Homesick For The Holidays? 7 Ways To Make It Suck Less
It’s that time of year again. Thanksgiving is just two weeks away and in the blink of an eye we’ll be watching Elf, hanging lights, and singing carols. (Or being Grinches, none of my business what you do.) With the holidays approaching, you might be looking forward to quality time with family and friends. Many of you will be traveling to see your loved ones. Which means many of us flight attendants will be working to get you there.
Flight attendants know when they are hired that this is a round-the-clock operation. We are required to work weekends, holidays, special occasions, you name it. But knowing that in advance doesn’t cut the sting when it actually happens. Often, flight attendants and pilots spend the holidays not at home with their families, but on a plane with strangers. In hotel rooms, alone.
Some of us don’t mind. We might even look forward to an excuse for alone time during the holidays. But for many, especially newer flight attendants, this can feel depressing and terribly lonely.
If you are one of the unlucky ones who has to work this year, cheer up, Charlie, I’ve got you covered. These are some of my best tips for what to do if you’re feeling the homesick holiday blues. Things to do on the plane, in the hotel, and in your thoughts, to make it a little bit better.
While this post was written with flight attendants and pilots in mind, it can apply to anyone. If you will find yourself alone, far away from home this holiday season, then read on for tips to keep the homesickness at bay.
7 Tips To Beat The Blues
& Make Working The Holidays Suck Less
1. Treat Yo-Self
This means different things for different people. For some this is a decadent dessert ordered from room service, for some this is a massage or a pedicure. For some this is microwave popcorn and trashy tv. Maybe it is online shopping, getting lost in a good book. A little self-love, if you catch my drift.
Whatever your flavor of treating yourself, do it, deliberately and full-on. No feeling sorry for yourself during your massage. No scrolling through social media while the movie you’re “treating yourself” to blares on in the background without your attention. No burning your tongue wolfing down that expensive dinner you were “treating yourself” with.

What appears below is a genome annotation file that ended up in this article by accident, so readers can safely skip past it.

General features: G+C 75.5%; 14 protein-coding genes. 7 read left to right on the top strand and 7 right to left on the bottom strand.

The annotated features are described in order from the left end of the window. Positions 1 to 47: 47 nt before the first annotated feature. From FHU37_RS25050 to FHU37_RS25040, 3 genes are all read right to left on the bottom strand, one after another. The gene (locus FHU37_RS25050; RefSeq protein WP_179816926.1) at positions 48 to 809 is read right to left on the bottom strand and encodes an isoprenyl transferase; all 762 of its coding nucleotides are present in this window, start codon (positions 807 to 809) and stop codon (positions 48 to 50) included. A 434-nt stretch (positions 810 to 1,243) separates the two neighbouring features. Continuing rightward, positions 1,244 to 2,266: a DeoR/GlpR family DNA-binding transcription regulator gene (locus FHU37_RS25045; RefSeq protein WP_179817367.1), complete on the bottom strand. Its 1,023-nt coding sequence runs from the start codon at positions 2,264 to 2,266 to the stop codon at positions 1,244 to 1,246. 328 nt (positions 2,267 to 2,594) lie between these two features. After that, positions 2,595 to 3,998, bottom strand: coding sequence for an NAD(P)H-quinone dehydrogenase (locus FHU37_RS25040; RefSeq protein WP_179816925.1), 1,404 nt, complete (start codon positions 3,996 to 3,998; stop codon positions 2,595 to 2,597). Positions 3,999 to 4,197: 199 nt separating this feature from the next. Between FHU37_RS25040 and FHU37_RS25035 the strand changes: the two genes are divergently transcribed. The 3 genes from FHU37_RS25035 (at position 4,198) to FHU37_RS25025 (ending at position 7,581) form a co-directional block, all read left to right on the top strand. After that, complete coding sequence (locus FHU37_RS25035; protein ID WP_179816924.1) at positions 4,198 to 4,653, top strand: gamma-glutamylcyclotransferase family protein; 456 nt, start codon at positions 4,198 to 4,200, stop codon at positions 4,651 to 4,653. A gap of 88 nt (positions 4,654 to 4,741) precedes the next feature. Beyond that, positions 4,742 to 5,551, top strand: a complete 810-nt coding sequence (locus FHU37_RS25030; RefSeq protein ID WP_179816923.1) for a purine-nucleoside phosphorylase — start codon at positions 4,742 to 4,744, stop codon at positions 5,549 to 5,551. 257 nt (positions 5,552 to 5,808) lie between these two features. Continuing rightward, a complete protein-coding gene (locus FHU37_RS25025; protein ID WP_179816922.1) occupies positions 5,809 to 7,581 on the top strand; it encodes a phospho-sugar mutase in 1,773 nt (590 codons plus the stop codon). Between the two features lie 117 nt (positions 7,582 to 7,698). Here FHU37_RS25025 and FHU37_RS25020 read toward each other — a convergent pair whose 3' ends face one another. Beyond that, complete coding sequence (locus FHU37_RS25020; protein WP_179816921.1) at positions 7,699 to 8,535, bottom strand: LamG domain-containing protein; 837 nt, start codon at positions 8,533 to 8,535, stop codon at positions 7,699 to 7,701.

Take in what you are doing. Savor. Notice. Enjoy. Delight in whatever it is.
We are experts at distracting ourselves. It can help if we’re sad. But it can also cause us to miss all the good things right in front of us. With a bit of conscious effort, you can find enjoyment in something small but delicious. If you’re alone during the holidays, I suggest you pick something really, really good and give it the focus it deserves.
2. Get off Social Media (unless it makes you feel good)
Speaking of getting distracted…
It might make you feel more connected to look at all the holiday photos your friends and family are posting online. But for MOST of you this is not the case. Scrolling through other people’s holidays will make you feel sadder.
Study after study has shown negative effects of social media, from poor body image to—yup, you guessed it—*loneliness*. If you are already in a state of feeling lonely or like you are missing out, Instagram is not the cure. It’s the fuel to your pity-party bonfire. If you want to wallow, go for it, that is 100% your choice. But if you genuinely want to feel better, maybe give Facebook, and your thumbs, a rest.
I know you believe me, but if you’re pretending you don’t, then feel free to click some of these articles on social media and loneliness: